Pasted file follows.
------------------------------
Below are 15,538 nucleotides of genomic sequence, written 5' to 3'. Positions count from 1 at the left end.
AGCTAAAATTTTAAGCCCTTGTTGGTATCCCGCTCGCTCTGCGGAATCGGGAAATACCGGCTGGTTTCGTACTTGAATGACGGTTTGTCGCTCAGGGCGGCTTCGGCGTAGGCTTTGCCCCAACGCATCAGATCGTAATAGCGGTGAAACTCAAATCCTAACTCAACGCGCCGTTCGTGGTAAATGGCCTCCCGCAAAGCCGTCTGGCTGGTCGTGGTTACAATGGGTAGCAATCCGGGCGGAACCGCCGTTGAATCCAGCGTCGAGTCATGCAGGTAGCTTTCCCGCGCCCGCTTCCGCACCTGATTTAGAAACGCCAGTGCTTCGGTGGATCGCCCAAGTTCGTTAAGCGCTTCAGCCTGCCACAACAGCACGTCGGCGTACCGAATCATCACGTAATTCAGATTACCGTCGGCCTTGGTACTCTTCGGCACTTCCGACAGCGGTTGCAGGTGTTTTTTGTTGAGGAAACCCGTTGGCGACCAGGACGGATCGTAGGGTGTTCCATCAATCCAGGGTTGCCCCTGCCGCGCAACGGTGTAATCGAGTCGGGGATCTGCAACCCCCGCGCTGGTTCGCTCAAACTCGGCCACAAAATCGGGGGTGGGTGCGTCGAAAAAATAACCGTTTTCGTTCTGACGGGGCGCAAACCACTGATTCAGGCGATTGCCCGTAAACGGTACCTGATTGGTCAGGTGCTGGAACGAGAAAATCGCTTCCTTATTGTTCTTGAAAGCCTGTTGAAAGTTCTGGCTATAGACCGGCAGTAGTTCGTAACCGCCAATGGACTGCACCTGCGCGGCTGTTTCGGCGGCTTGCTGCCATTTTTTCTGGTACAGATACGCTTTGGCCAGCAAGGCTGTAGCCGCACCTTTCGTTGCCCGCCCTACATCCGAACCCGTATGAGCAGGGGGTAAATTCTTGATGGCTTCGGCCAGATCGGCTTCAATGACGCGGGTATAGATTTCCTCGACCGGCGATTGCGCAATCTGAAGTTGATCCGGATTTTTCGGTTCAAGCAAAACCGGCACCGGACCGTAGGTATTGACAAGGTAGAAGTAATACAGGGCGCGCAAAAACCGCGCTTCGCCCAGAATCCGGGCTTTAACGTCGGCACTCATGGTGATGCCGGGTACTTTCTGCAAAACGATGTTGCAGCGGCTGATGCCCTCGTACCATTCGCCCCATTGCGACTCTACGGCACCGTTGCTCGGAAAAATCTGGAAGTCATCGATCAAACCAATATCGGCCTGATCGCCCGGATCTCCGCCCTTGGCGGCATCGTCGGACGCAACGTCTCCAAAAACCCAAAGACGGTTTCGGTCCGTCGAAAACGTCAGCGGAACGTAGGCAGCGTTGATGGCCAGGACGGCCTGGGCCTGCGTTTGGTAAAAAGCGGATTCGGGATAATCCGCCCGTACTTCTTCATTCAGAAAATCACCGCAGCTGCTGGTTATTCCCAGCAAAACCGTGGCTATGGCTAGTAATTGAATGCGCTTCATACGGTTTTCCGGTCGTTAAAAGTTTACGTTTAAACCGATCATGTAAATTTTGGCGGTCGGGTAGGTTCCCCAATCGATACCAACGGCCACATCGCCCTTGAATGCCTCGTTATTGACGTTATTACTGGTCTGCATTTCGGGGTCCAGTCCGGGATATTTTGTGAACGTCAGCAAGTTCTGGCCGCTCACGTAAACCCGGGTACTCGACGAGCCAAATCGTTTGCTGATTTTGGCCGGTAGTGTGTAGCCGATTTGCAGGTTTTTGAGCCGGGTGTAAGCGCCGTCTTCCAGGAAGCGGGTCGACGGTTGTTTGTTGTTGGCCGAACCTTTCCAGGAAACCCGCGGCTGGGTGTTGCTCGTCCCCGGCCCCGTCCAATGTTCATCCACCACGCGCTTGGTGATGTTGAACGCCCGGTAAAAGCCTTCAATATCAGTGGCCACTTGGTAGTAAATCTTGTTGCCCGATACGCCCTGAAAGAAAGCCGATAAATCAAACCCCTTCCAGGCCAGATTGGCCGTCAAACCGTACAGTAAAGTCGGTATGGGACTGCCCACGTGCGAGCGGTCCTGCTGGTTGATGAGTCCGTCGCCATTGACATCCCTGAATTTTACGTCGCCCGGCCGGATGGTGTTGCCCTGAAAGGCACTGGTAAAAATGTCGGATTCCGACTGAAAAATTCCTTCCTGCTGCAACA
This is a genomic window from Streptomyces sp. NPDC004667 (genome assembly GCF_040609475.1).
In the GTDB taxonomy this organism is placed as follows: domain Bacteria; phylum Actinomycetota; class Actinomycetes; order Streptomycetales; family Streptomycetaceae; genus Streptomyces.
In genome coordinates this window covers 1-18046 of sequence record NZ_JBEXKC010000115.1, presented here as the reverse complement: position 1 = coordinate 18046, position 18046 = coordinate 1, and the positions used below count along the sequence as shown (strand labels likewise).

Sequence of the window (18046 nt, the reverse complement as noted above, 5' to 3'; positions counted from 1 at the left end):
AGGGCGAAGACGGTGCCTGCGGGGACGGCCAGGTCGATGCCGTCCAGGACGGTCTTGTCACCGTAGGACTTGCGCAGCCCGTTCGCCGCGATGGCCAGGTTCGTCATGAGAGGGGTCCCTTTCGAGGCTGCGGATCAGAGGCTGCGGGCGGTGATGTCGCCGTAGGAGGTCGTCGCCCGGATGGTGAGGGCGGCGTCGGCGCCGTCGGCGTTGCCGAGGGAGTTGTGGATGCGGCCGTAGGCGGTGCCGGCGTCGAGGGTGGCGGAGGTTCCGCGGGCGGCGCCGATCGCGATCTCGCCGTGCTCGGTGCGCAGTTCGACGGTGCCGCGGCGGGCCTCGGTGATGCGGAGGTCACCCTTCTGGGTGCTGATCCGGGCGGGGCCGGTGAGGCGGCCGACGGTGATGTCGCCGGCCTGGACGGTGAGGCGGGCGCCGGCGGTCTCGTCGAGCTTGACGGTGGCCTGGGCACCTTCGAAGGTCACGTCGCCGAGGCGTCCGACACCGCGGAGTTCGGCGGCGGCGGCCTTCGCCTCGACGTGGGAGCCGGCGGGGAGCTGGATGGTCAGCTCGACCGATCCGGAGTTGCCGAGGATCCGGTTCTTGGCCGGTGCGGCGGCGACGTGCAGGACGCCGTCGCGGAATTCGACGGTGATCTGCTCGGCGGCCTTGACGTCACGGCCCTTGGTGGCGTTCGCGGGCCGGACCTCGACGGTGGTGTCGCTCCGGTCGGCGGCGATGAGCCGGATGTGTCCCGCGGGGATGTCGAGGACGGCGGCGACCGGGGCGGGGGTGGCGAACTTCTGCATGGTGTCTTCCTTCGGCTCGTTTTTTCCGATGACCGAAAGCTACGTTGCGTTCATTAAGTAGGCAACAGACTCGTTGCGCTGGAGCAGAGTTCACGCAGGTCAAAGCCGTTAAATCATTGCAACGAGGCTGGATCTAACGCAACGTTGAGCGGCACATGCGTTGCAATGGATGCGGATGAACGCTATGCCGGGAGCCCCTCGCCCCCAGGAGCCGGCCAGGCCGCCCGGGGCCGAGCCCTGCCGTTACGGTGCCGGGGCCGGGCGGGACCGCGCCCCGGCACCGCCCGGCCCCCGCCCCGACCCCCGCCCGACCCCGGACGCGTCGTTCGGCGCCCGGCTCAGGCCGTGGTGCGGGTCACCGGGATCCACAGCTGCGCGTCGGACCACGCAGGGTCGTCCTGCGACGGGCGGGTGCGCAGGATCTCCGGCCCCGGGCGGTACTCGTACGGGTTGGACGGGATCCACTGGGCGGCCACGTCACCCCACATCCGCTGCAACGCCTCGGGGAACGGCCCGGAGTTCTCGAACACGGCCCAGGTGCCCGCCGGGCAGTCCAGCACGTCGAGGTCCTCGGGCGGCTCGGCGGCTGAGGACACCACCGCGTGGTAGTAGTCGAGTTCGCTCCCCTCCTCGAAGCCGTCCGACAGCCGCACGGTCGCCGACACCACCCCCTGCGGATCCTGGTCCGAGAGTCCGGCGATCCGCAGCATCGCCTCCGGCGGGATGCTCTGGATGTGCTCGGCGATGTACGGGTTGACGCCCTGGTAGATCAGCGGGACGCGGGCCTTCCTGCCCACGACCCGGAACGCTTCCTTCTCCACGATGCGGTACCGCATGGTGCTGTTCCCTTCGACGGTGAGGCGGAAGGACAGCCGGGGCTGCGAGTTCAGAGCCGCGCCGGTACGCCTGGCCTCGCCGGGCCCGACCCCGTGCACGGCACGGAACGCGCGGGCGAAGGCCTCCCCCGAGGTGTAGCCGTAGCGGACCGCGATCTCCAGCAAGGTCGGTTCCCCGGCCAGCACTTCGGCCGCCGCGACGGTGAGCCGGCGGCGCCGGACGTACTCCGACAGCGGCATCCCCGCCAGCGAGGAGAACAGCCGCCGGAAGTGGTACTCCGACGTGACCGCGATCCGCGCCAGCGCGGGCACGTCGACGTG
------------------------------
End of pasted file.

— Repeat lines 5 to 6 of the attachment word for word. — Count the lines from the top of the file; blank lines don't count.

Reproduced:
In genome coordinates this window covers 1-18046 of sequence record NZ_JBEXKC010000115.1, presented here as the reverse complement: position 1 = coordinate 18046, position 18046 = coordinate 1, and the positions used below count along the sequence as shown (strand labels likewise).

Sequence of the window (18046 nt, the reverse complement as noted above, 5' to 3'; positions counted from 1 at the left end):